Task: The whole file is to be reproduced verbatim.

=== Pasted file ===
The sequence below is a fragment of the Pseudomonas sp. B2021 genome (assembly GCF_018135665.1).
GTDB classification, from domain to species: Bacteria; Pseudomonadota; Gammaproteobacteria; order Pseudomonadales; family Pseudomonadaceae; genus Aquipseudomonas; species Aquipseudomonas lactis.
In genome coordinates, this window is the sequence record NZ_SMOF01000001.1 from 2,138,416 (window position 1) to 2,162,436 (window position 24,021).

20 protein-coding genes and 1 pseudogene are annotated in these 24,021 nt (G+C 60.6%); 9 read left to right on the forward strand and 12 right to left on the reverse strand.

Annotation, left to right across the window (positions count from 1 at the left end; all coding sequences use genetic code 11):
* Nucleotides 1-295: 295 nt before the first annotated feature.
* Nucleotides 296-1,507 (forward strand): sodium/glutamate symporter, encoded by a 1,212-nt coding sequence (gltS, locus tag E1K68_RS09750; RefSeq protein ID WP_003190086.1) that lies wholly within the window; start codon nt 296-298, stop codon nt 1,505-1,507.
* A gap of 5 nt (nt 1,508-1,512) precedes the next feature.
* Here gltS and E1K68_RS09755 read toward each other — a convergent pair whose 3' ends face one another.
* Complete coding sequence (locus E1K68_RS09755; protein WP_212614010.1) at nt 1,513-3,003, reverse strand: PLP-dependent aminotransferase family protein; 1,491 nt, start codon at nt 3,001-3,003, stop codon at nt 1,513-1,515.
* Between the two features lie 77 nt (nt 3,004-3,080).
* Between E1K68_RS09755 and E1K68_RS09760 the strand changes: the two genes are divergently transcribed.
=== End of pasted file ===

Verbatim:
The sequence below is a fragment of the Pseudomonas sp. B2021 genome (assembly GCF_018135665.1).
GTDB classification, from domain to species: Bacteria; Pseudomonadota; Gammaproteobacteria; order Pseudomonadales; family Pseudomonadaceae; genus Aquipseudomonas; species Aquipseudomonas lactis.
In genome coordinates, this window is the sequence record NZ_SMOF01000001.1 from 2,138,416 (window position 1) to 2,162,436 (window position 24,021).

20 protein-coding genes and 1 pseudogene are annotated in these 24,021 nt (G+C 60.6%); 9 read left to right on the forward strand and 12 right to left on the reverse strand.

Annotation, left to right across the window (positions count from 1 at the left end; all coding sequences use genetic code 11):
* Nucleotides 1-295: 295 nt before the first annotated feature.
* Nucleotides 296-1,507 (forward strand): sodium/glutamate symporter, encoded by a 1,212-nt coding sequence (gltS, locus tag E1K68_RS09750; RefSeq protein ID WP_003190086.1) that lies wholly within the window; start codon nt 296-298, stop codon nt 1,505-1,507.
* A gap of 5 nt (nt 1,508-1,512) precedes the next feature.
* Here gltS and E1K68_RS09755 read toward each other — a convergent pair whose 3' ends face one another.
* Complete coding sequence (locus E1K68_RS09755; protein WP_212614010.1) at nt 1,513-3,003, reverse strand: PLP-dependent aminotransferase family protein; 1,491 nt, start codon at nt 3,001-3,003, stop codon at nt 1,513-1,515.
* Between the two features lie 77 nt (nt 3,004-3,080).
* Between E1K68_RS09755 and E1K68_RS09760 the strand changes: the two genes are divergently transcribed.